Cathodic Protection and Coatings

It is often economic to design structures with both non-metallic coatings and cathodic protection systems for corrosion protection. The coating will effectively reduce the current demand from the structure in the same way as reducing the exposed area of steel.

The CivilWeb Cathodic Protection Design Spreadsheet allows the designer to include a coating system working alongside the cathodic protection system. The spreadsheet allows the design to specify coating breakdown factors for both immersed and buried parts of the structure. The designer then specifies a coating depletion rate and the spreadsheet alters the expected current demand from the structure to suit these values. For the anode design the coatings will protect the structure most in the initial phase making the final phase critical in most cases.


This is particularly useful in the following situations;

  • For structures with long design lives
  • Where replacement of anodes would not be practical
  • For weight sensitive structures where anodes designed for the full design life of the structure would be too large
  • Where the current demand is expected to be high, such as in deep water applications where the formation of calcareous deposits may be slow
  • Where certain components are shielded from cathodic protection due to their geometry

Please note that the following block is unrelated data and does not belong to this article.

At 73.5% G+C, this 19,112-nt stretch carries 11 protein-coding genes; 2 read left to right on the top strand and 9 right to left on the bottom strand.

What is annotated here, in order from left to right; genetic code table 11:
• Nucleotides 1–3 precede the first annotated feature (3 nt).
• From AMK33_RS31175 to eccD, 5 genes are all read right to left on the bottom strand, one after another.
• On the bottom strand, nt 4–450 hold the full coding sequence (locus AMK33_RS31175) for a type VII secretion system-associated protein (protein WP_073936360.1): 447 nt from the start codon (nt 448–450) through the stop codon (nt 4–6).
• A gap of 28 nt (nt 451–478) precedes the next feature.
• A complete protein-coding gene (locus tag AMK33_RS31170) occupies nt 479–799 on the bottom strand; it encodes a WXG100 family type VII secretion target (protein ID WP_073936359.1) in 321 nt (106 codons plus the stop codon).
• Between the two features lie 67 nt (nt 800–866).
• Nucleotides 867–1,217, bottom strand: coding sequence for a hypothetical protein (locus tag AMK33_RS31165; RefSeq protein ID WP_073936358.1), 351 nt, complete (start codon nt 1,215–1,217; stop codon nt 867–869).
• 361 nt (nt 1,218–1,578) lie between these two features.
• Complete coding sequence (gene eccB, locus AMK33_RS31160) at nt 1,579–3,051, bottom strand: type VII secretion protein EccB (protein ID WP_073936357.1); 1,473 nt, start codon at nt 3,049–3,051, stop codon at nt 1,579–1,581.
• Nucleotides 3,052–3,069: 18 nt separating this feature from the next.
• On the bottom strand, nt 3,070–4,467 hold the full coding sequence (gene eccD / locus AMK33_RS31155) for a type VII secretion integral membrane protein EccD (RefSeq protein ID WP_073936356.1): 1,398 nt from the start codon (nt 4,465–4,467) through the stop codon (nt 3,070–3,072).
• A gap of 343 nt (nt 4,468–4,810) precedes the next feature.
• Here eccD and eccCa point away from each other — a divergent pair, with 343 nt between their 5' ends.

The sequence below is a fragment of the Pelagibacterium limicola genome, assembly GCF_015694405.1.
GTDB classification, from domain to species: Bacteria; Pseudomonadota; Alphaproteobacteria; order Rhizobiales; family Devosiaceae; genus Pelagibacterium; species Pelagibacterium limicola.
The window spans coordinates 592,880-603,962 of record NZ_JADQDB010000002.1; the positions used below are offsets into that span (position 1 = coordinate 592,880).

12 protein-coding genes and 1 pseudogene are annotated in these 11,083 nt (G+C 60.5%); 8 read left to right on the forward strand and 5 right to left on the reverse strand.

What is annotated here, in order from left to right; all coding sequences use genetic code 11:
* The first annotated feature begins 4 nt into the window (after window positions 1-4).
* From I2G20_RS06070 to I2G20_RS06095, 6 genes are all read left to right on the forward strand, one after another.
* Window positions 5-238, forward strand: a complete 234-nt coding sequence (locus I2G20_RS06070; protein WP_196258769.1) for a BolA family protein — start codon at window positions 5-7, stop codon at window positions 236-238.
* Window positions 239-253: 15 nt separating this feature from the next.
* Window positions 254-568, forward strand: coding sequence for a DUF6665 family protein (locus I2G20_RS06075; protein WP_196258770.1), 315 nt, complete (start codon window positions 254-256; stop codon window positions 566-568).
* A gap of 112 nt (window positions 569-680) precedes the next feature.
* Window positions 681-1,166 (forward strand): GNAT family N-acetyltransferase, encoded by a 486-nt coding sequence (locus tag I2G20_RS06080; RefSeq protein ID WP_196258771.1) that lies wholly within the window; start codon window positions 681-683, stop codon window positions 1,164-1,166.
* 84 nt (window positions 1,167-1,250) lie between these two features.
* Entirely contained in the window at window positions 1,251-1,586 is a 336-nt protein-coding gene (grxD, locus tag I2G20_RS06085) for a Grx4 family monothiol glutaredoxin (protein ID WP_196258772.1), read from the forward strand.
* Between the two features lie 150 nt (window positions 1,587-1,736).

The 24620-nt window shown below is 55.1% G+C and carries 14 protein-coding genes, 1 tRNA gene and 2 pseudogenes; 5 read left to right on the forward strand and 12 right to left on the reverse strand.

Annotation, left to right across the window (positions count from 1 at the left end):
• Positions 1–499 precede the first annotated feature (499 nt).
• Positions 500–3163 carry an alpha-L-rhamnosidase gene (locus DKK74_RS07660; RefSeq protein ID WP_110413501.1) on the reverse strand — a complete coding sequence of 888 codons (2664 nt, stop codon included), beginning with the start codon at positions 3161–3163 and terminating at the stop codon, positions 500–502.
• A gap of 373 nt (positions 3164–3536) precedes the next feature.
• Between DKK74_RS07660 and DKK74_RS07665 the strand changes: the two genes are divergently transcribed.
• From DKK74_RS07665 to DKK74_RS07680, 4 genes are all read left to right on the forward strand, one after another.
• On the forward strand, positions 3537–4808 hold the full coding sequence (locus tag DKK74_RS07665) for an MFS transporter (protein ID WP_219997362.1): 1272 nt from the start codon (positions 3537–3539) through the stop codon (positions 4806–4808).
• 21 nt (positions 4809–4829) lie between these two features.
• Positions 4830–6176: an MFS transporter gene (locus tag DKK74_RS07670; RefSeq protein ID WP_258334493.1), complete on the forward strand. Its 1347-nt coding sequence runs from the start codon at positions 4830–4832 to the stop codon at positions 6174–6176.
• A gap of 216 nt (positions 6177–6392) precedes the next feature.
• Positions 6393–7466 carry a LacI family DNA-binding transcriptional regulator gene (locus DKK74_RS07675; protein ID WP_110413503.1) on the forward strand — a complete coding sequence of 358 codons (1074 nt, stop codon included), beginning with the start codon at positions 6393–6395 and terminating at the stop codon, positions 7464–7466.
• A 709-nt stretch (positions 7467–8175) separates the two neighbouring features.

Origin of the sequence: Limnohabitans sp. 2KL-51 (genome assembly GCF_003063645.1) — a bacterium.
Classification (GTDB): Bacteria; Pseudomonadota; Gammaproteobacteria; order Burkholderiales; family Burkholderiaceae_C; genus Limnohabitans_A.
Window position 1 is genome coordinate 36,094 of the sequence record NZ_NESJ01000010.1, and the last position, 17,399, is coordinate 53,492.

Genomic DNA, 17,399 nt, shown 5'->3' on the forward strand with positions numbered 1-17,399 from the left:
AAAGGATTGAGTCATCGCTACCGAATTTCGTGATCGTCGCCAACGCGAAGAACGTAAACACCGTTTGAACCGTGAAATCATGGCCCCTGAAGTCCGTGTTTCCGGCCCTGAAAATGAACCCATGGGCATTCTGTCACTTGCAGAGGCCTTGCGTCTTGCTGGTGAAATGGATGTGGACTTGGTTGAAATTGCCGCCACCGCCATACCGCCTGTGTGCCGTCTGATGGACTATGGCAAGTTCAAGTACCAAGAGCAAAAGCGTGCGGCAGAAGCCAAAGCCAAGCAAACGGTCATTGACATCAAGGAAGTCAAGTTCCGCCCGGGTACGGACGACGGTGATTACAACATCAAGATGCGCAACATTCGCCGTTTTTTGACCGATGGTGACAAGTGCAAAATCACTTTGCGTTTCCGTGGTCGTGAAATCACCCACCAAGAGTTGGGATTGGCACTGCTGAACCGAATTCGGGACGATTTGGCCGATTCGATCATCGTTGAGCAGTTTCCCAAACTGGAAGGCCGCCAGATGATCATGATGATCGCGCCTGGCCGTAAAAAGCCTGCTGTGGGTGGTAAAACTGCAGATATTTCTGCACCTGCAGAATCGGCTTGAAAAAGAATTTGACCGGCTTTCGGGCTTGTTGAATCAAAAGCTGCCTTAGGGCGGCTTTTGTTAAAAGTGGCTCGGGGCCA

• Where only a certain amount of anodic material can be attached to the structure

Note that coatings are not recommended for components or parts of structures which require regular inspections, such as for fatigue cracking.

Metallic coatings are compatible with cathodic protection systems, though they do not afford any advantages in decreasing the current demand of the structure.

Where damage is done to the organic coating, the exposed steelwork will be polarized by the cathodic protection and therefore will be protected from corrosion. However, this polarization will produce alkali which can result in the cathodic disbandment of the surrounding coatings. For this reason oleo-resinous or alkyd coatings are not recommended for use with cathodic protection systems.

The coating can pick up moisture due to electro-osmosis as the liquid electrolyte passes through pores in the coating due to the potential difference. Water inside blisters in the coating will become alkaline due to the cathodic reaction and therefore corrosion will be hindered. The adhesion of the coating can also be affected by hydrogen evolution and by the production of chlorine in some conditions. The choice of coating is important and the coatings resistance to cathodic disbondment should be checked prior to being specified. This test can be undertaken using the procedure in ASTM G8.

Coating Breakdown Factors

Where coatings are used the current demand drops dramatically compared to bare steel, then slowly rises as the coating system deteriorates. The initial current demand and rate of increase can be estimated using coating breakdown factors. The coating breakdown factor is a function of the coating properties and its likely degradation over time. Note that this factor is not the same as the visual degradation of a coating system. A coating with extensive blistering can still electrically isolate the structure very well, while an unblemished coating may not.

Guidance in DNVGL-RP-B401 advises that the coating breakdown factor can be estimated using the following equation where t is the coating age and a and b are constants dependent on the coating properties and the environment;